The data are available online at a website that serves as a companion to Buckland et al. (2015). The data set can be read into R directly from the URL.

birds <- read.csv("")
# Add object column (required for dht2)
birds$object <- NA
birds$object[!$distance)] <- 1:sum(!$distance))

Data preparation

Only one slight modification to the data needs to be conducted before they can be analysed. Buckland (2006) made two transits of the transects, the line transect effort needs to be modified to reflect the multiple visits.

birds$Effort <- birds$Effort * birds$repeats   # two visits
convunit <- convert_units("meter", "kilometer", "hectare")

Detections by species

In Buckland’s (2006) line transect survey, three of the four songbird species (c-chaffinch, g-great tit, r-robin, w-winter wren) were detected in sufficient quantities that sample size is not an issue. However, the great tit was only detected 32 times, making the support for this species open to question.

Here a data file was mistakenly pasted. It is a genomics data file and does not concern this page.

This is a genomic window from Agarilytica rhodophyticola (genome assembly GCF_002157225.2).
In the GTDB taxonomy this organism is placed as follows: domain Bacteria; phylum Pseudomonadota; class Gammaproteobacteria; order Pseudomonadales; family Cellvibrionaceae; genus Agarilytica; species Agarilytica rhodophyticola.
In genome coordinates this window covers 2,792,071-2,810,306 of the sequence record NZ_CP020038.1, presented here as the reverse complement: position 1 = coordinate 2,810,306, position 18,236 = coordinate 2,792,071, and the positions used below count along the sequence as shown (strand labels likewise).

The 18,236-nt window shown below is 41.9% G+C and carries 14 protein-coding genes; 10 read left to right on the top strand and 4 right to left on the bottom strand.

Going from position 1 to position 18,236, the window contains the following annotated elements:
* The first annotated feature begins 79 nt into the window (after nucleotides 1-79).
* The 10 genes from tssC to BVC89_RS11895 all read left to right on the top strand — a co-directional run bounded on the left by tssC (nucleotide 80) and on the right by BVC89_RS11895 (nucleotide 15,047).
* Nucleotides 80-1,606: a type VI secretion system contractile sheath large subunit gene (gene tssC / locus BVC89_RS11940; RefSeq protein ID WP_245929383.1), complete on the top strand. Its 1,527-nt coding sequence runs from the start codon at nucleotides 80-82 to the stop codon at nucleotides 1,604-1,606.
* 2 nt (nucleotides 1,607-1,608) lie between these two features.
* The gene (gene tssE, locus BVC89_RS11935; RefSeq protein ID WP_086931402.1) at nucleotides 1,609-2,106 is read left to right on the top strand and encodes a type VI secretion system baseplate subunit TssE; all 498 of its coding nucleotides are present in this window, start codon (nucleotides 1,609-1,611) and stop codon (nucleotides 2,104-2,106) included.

Table 1: Number of detections by species for Montrave line transect survey.
Var1 Freq
c 73
g 32
r 82
w 156

As mentioned in the Background, we could fit a pooled detection function across species and with species as a stratification criterion produce species-specific density estimates using the pooled detection function in conjunction with species-specific encounter rates. However that would be using the wrong detection function for every species. We take the alternative analysis route and incorporate species into the detection function.

Covariate in detection function

Inclusion of species as a covariate in the detection function is simple using the formula= argument in ds(). Note the species names are coded as letters, R will automatically treat a variable containing letters as a factor covariate. If numbers were used in coding species, as.factor would need to be employed.

all.birds <- ds(data = birds,
                key="hn", convert_units = convunit,